Tropical Conservation Semester
Where We Go

Amazon Rainforest

Charismatic megafauna like the Tapir, giant anteater, and jaguar, are still regularly seen at the remote rainforest site where you live for two weeks

Tiputini Biodiversity Station

Located deep within the Amazon rainforest, this 650 ha research station shares its boundary with Ecuador’s largest protected area, Yasuní National Park, and lies within the now-famous Yasuni Biosphere Reserve.  With 10 species of primates, 5 species of cats, more than 540 species of birds and a record 1600 species of tree in just one hectare, this is definitively the most biodiverse location on Earth!  Sightings of fantastic wildlife are guaranteed during our two-week immersion in this rainforest site on the banks of the Tiputini River.  Highlights include tamarins and pygmy marmosets, two and three-toed sloths, toucans and macaws, poison-dart frogs, and earthworms as long as your arm!  We tour upland forest (terra firme), flooded forest (varzea), climb above the forest on a lofty canopy tower, float down the muddy Tiputini in search of Pink River dolphins, and sneak up on hundreds of parrots feeding at a salt lick.

Galapagos Islands

Cruise the islands for a week to see all they have to offer: frigatebirds, penguins, boobies, and seas brimming with fishes and sea lions

An Island Voyage

Famous for its role in inspiring Darwin’s theory of evolution, this archipelago of 19 major islands is a virtual showcase of diversity and speciation, that we will visit on an 8-day tour by yacht. The volcanically-created islands are located 1000 km west of mainland Ecuador and are densely populated with marine life including sea lions, boobies, marine iguanas, the famous Galapagos tortoise, and of course, humans. The world’s largest marine reserve surrounds the park, although conservation and fishing activities often come into conflict.

San Cristobal Island

Following our traveling adventure among the islands, we delve deeper into the study marine biology and conservation at the San Cristóbal island campus of the Universidad San Francisco de Quito (USFQ). The headquarters of the Galapagos National Park is located here, in the port village of Baquerizo Moreno. Our 2-week stay provides the unique opportunity to stay with a native host family, and to carry out independent research projects in marine biology and conservation. The island has resident populations of endemic Galapagos plants and animals, with easily accessible beaches, snorkeling or diving sites, and hiking trails.

Andean Cloud Forest

Orchids abound on mossy trees that cover the upper slopes of the Andes mountains; among them you may find toucans, parrots, and even a Spectacled Bear

El Pahuma Orchid Reserve

This rugged 450 hectare reserve is protected by South America’s second-ever conservation easement, signed between the landowner and the Ceiba Foundation for Tropical Conservation.  Here, we explore lush montane and cloud forests, replete with showy orchids and an amazing diversity of birds like the endemic Plate-Billed Mountain Toucan.  The endangered Spectacled-Bear also calls this forest home.  During our study of montane forests, we camp at the remote “Bear’s Den” cabin in the upper reaches of the reserve. (more)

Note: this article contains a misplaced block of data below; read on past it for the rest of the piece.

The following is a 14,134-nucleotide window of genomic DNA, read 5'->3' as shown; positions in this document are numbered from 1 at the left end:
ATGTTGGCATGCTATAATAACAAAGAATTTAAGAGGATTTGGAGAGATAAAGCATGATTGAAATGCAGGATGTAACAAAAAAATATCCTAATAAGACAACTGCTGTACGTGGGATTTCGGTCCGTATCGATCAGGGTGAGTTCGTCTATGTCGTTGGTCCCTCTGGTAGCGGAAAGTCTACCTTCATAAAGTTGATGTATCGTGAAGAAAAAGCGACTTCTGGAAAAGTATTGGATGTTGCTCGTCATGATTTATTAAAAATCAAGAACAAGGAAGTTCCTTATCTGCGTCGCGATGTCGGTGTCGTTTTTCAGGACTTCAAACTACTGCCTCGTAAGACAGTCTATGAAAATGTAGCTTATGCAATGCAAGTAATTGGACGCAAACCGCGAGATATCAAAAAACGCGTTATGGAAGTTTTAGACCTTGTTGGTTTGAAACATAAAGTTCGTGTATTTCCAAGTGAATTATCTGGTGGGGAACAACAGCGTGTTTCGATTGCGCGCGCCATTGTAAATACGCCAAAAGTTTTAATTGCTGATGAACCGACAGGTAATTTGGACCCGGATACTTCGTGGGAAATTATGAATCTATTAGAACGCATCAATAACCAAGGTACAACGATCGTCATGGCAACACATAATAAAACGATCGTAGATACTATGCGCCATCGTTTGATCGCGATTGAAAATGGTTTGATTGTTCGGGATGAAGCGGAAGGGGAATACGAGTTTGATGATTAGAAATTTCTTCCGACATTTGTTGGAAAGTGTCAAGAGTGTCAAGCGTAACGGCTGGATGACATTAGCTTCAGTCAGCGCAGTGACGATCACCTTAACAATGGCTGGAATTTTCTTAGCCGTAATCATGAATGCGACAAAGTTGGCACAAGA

Coastal Dry Forest

Tropical forest meets the Pacific Ocean, right on the equator. Where else can you study monkeys in the morning and beaches in the afternoon?

Lalo Loor Dry Forest

Ceiba’s second private reserve project, this reserve owned by a dairy farmer protects seasonally dry tropical forest on Ecuador’s Pacific coast.  With only 2% of Ecuador’s dry forest remaining, reserves like these represent important habitat to this ecosystem’s uniquely adapted flora and fauna.  Many trees here are deciduous, losing their leaves in the dry season, and the forest is intermingled with cacti.  Reptiles are a particularly important component of the dry forest fauna, and the now-protected Howler Monkeys are seen almost daily. (more)

Highland Paramo

Above treeline, the Andes are draped with the unique paramo ecosystem - a kind of tropical tundra - where condors soar over endless vistas

Cayambe-Coca Ecological Reserve

This vast protected area (403,103 ha) spans an impressive elevational range from the lowlands of the Amazon to the lofty peak of Cayambe volcano at 5790 m.  The reserve thus contains a bewildering array of ecosystems. We concentrate our visit on the stunning moist páramo ecosystem dotted with lakes and perpetually saturated bogs dominated by cushion plants. We examine the fascinating adaptations of these plants to nightly freezing temperatures. The reserve is part of the Condor Bioreserve which contains the world’s largest population of this endangered bird.

Quito & Cumbaya

Your home away from home is the sunny and tranquil suburb of Cumbaya, just a short bus ride from the historic center of bustling and culturally diverse Quito

On the Tropical Conservation Semester, you’ll spend more than half of the program’s 18 weeks at incredible and remote field sites.  But everyone needs some down time, too.  Our home away from home is Cumbaya, a small university town located a half hour outside (and a thousand feet of elevation below) the sprawling capital city of Quito.  There, your host family provides a comfortable home for you, where you can catch up on the internet, call your family in the States, eat a home-cooked meal, and clean your muddy research clothes for the next trip!  Our academic partner, the Universidad San Francisco de Quito, is also located in Cumbaya, and the classroom component of the semester is held in their attractive, leafy campus.

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